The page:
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Sunday, October 10, 2010

Sunday Evening Decathlete

What did we learn this week?

Sammy Wanjiru is still the world's best marathoner.  But boy-howdy did he have to work for it today.  During this morning's Chicago Marathon, I lost count of how many times over the last few miles Tekeste Kebede dropped Wanjiru, only for the Kenyan to come back on him.  And then in the last half-mile Wanjiru took the lead for the first time in the latter part of the race and pulled away strongly for the win.  2:06:24 on a warm day is no joke.

American TV crews still don't really get how to broadcast a marathon  This was possibly the most exciting marathon race ever in the United States.  But the Chicago coverage (and accompanying webcast) wasn't ready for it.  There were pre-planned human interest stories inserted into the coverage.  I understand, you want to cover the event as much as the race.  And marathon winners are often determined well before the race is actually over, so you have to be ready to do something to hold viewers' interest.  But you also have to have a back-up plan to ignore these planned segments, in case you have a race like this.  One of the announcers compared it to Razier-Ali.  You don't want to miss a rope-a-dope, which is what we had.

Another point (via Let's Run):
One criticism is, again, almost no discussion of top Americans, even though Hartmann and Lewy-Boulet both finished in the top ten with very competitive times. As always, it would be nice to see some discussion and TV time for people coming in around those Olympic Trials qualifying times. It's another interesting angle that has really never been highlighted. It's at least as important as a three minute segment talking about tortillas at the aid station in Pilsen.

But they're getting better at it.  None of the important moves were missed, and the coverage took a golf-tournament approach by allowing those directly at the lead of the men's and women's races to do the play-by-play while the "anchors" did less talking and took a bit of a "traffic cop" role. Now, take it nationwide!

Toni Reavis is the best domestic announcer.  He was covering the men's race from the lead motorcycle.  I'll let Let's Run do the talking:
Toni was awesome. He used analogies from other sports in a way that non-fans of running could not only understand, but could be entertained by. At the same time, runners and educated fans weren't put off by his commentary. He showed once again that he is the best commentator in running by far.

Ed Eyestone was just about in tears with laughter a couple of times over the last 5K.
As anyone who watched Chicago this morning knows, Toni Reavis was on fire during the broadcast.

Before I saw this thread, I wanted to start a thread to see if we could compile Reavis' best quotes because we may never see another performance like this from a road-race announcer. Reavis was offering such classic commentary (occasional cursing, references to Wanjiru's balls) that people on the boards were wondering if he was drunk.

We better record this moment because I think there's a good chance Reavis gets fired by NBC after this performance (ironically also his best performance out of many good performances).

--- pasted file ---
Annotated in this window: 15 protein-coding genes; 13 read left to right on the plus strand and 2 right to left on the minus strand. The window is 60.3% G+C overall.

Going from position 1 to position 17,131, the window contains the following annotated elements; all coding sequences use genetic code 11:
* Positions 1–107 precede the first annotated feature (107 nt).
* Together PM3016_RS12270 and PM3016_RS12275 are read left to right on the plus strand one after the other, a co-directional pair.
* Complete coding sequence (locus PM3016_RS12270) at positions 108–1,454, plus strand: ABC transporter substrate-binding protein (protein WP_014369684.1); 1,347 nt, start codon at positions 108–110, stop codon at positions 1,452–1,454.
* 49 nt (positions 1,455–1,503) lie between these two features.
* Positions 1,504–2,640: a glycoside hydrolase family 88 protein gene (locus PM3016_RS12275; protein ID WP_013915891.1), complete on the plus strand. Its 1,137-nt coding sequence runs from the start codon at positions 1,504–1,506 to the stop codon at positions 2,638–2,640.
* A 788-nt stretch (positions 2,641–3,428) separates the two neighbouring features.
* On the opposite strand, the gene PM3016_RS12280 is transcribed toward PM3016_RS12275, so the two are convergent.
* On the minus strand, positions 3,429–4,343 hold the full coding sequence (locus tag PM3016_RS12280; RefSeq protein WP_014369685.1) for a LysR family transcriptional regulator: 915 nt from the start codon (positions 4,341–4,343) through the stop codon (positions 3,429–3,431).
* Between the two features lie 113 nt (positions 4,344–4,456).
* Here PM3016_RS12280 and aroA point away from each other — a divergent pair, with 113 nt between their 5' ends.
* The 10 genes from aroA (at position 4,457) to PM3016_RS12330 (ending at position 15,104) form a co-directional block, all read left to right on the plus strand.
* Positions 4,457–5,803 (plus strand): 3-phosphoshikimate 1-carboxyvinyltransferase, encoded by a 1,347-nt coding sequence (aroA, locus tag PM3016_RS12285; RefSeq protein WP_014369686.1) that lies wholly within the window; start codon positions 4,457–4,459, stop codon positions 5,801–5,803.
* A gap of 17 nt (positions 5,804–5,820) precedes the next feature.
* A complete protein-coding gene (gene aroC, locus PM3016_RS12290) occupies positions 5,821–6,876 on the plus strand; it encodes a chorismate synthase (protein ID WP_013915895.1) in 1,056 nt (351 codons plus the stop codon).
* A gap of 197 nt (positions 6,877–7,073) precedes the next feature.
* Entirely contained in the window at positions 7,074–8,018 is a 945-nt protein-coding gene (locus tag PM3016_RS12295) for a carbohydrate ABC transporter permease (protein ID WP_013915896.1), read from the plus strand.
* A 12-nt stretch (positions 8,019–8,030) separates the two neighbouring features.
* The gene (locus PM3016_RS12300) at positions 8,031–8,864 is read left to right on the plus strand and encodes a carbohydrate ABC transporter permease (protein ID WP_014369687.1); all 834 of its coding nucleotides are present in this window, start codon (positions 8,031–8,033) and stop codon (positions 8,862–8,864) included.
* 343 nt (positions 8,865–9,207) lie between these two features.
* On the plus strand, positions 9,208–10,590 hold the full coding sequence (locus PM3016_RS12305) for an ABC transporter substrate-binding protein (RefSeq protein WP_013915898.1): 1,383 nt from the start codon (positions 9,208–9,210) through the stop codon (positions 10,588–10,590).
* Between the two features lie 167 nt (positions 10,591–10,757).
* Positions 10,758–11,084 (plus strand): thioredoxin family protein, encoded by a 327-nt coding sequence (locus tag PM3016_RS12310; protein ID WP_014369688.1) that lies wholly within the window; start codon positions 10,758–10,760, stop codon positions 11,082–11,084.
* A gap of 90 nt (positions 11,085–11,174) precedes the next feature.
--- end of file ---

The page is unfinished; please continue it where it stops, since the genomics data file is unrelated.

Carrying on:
I'll start off with a couple quotes that I actually wrote down as I watched the race and was supposed to be getting splits:

Referring to Kebede with 4 miles to go:
"He's back on the horse, but he ain't whipping the horse yet!"

As Kebede pushes the pace:
"Kebede's just taking a baseball bat to these guys!"

Referring to Merga (who, on cue, stopped about 22 miles in and DNF'd)
"Merga deserves prize money and pace money because he'll drive them to a fast pace but he has the courtesy not to win."
No one studies the sport on all levels like Reavis. He has by far the best perspective and there really is no comparison to other announcers. His time will come.
I've met and talked with Reavis, and he's a very nice and encouraging guy.  He thinks I can and should be an announcer.  This does and does not color my opinion of him; he could have blown me off and been a prick about it.  But I sought him out because I think he's the best.  I certainly have never gone out of my way to interact with Larry Rawson.  Reavis has been doing this type of work for three decades now, and NBC and ESPN really need him (even though they don't know it).

Desiree Davila is making headway.  She ran 2:26:20 today in less than optimal conditions, given the warm weather.  That's the US leader.  Now, our best runners have not yet run a marathon this year, and some will not.  But 2:26:20 is the ninth-fastest marathon ever run by an American woman, bettered only by Deena Kastor (injured an probably past her prime), Kara Goucher (out for maternity), and Joan Samuelson (53 years old).  So it's actually a pretty big deal.  And any time you pick up points at a World Marathon Majors race, you know you've done well.

Davila spent the year concentrating on shorter events, from 3000 meters during the indoor season to track races in the spring and early summer and road races in the late summer.  Her breakthrough underlines the idea that marathoners do best by mixing up the distances and taking breaks from the 26.2 mile distance.

Joan Benoit-Samuelson is unbelievable.  She ran today's Chicago Marathon, hoping to get an Olympic Trials qualifier.  She's 53 years old.  She missed it by less than 90 seconds, and by the time she hit 20 miles the temperature was up to 80 degrees.  She slowed between 10 and 20 miles but picked it back up again in the last three.  Get this: she's one of only 15 people who have run a sub-3:00 marathon in each of five decades.  Not 15 women, but 15 people.

My world rankings mean something.  Going into this race, my system had Kebede and Shobukhova as the #1 ranked marathoners.  Shobukhova won and Kebede led through 25.6 miles.  It remains to be seen whether Wanjiru will pass Kebede, but one good race by Wanjiru will likely be trumped by three good races by Kebede (wins in Fukuoka and London plus a second today).